Contemporary "racism is mush": Fox News media analyst Bernie Goldberg says liberals still think it's 1965

"Charleston isn't Selma, Baltimore isn't Selma, Ferguson wasn't Selma," Bill O'Reilly's guest said


Scott Eric Kaufman
June 25, 2015 3:49PM (UTC)

Fox News media analyst Bernie Goldberg appeared on "The O'Reilly Factor" Wednesday night to defend host Bill O'Reilly's honor after liberals, like MSNBC's Chris Hayes, took him to task for giving airtime to the most idiotic defenses of the Confederate flag -- even if, as O'Reilly repeatedly claimed, he attributed said defenses to "some people," and did not endorse them himself.

On that point, O'Reilly was adamant, saying that in his discussion the previous evening with Fox News contributor Juan Williams, he merely claimed that "for some people who see it in a historical context, [the Confederate flag] represents bravery, and on your side, it represents hate -- and everyone should know what the two sides are." Instead of attacking O'Reilly for presenting a false dilemma, however, Chris Hayes and other "race-hustlers" did "what they always do," and accused the Fox News host of holding the belief that the flag "represents bravery."

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Which, fair enough -- whoever was responsible for clipping that excerpt for "All In" did edit it deceptively, leaving out that O'Reilly was merely attributing this position to "some people." However, that editorial decision does not mean, as O'Reilly claimed, "that America is being besmirched in an almost unprecedented way."

But as is his wont, Goldberg agreed with O'Reilly, saying that the "hard left" had no choice but to criticize him, as they "show how virtuous they are by bashing America as a racist country, because it makes them feel better about themselves."

"Here's my message to the progressives out there," he declaimed. "Charleston, South Carolina -- as terrible as that was -- is not Selma, Alabama. Baltimore is not Selma, and Ferguson was not Selma."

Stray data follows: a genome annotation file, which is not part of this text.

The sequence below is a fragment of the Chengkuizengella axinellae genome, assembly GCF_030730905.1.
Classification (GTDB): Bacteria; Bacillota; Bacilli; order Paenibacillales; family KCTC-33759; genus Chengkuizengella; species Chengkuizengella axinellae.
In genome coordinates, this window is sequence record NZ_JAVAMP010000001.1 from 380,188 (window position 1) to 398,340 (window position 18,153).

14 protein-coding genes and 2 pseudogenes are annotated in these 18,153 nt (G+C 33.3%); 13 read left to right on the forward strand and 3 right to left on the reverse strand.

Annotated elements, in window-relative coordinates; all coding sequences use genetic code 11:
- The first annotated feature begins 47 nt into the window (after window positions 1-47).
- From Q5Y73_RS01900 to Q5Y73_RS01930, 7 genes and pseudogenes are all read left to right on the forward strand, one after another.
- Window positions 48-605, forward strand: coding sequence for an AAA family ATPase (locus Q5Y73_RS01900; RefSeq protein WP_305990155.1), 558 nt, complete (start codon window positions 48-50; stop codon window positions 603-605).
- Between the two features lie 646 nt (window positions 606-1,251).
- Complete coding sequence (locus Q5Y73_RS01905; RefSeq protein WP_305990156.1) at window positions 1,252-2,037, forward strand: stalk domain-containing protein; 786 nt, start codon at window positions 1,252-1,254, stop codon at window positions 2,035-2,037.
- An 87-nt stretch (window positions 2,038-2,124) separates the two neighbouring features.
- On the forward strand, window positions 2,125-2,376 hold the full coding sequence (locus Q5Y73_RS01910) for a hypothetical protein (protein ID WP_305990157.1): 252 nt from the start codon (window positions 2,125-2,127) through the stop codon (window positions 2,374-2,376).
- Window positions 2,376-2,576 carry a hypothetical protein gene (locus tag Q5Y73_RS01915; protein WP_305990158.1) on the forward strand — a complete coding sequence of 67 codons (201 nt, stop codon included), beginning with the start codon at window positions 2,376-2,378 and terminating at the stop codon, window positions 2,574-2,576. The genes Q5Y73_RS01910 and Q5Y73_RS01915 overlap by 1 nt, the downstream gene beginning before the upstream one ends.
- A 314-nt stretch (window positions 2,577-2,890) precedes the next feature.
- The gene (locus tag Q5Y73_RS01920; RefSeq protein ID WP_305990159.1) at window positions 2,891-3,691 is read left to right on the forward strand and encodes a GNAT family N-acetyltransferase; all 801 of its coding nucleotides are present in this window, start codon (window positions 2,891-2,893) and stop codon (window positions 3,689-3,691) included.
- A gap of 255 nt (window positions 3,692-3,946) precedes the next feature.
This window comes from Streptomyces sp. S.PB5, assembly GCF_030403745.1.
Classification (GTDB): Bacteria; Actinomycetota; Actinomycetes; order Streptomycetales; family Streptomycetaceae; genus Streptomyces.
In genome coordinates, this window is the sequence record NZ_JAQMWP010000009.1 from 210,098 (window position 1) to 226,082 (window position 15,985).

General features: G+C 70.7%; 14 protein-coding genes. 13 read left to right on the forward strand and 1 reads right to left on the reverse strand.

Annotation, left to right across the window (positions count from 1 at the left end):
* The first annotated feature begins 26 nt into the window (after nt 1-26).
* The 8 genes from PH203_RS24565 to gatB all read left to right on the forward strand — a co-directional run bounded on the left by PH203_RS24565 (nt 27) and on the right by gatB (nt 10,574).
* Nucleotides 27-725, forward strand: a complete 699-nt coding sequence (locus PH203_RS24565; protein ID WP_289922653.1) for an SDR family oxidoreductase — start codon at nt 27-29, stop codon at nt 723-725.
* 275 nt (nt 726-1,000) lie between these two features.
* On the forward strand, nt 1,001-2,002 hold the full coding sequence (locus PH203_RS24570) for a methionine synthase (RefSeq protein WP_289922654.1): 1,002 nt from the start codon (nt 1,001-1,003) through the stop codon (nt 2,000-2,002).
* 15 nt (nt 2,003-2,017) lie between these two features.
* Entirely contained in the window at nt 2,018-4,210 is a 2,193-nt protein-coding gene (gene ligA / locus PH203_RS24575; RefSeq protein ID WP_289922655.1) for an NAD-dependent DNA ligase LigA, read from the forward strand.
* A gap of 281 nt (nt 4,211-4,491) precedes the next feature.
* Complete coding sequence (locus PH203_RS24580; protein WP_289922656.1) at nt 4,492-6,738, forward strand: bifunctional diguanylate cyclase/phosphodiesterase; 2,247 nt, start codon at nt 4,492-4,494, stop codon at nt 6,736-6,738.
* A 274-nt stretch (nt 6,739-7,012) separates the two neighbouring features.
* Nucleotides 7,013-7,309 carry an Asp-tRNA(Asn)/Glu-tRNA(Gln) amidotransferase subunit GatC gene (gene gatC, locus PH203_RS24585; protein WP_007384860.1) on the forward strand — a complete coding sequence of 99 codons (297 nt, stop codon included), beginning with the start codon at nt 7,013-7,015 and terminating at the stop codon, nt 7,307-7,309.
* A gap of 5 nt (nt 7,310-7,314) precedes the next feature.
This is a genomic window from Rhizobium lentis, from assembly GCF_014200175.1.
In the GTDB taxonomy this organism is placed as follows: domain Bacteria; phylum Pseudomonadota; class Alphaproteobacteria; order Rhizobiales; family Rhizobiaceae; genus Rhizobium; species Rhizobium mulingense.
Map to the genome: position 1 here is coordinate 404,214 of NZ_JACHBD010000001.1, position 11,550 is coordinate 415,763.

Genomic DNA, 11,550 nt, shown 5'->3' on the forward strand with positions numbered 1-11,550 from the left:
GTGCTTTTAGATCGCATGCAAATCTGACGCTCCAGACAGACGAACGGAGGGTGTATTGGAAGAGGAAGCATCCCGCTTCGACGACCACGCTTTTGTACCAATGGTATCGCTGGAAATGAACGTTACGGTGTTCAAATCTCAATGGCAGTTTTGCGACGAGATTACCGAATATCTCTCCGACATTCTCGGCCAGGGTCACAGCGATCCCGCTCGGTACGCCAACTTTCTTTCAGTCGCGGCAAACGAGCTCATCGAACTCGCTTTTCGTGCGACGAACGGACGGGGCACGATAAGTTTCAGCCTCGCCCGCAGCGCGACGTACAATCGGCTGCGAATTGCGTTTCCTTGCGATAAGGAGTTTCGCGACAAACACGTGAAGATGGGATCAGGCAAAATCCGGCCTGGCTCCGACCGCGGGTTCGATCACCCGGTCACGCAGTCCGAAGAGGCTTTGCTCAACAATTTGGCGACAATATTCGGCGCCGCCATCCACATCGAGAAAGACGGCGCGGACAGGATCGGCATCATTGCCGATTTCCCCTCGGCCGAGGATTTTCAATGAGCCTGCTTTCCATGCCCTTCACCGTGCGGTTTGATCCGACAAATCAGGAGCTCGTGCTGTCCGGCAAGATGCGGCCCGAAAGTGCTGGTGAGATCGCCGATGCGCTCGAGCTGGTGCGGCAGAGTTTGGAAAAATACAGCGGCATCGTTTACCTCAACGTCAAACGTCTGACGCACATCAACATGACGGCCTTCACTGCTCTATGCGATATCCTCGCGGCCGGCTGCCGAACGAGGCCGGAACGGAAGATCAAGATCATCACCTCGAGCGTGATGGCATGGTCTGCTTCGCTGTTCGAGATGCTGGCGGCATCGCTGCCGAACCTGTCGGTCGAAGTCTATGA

"Progressives amuse me," he added, "because they don't progress. They're stuck in the past. This is not the same America as we were in 1965. That was fifty years ago! We have changed for the better, and we've changed a whole lot."

O'Reilly then claimed it's "just a fact" that there "isn't an epidemic of ill-will against blacks" today, claiming that the statistics -- which he didn't cite -- backed him up on this. "Some believe," he said, again attributing a belief to an amorphous, unspecific group people, "that the progressive movement to diminish America and label it a racist nation is political, that way they can mobilize the black community to vote for the left."

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"If it's a political play," Goldberg replied, "it's a bad, bad move," because there's "a reasonable middle in this country" who, since Obama's first started campaigning, have tired of liberal rhetoric that equates opposition to the president's policies to racism.

He concluded by claiming that liberals have turned "racism" into "a meaningless word -- once upon a time, it was a serious indictment, now it's mush thanks to the left."

Watch the entire exchange below via Fox News.


Scott Eric Kaufman

Scott Eric Kaufman is an assistant editor at Salon. He taught at a university, but then thought better of it. Follow him at @scottekaufman or email him at skaufman@salon.com.

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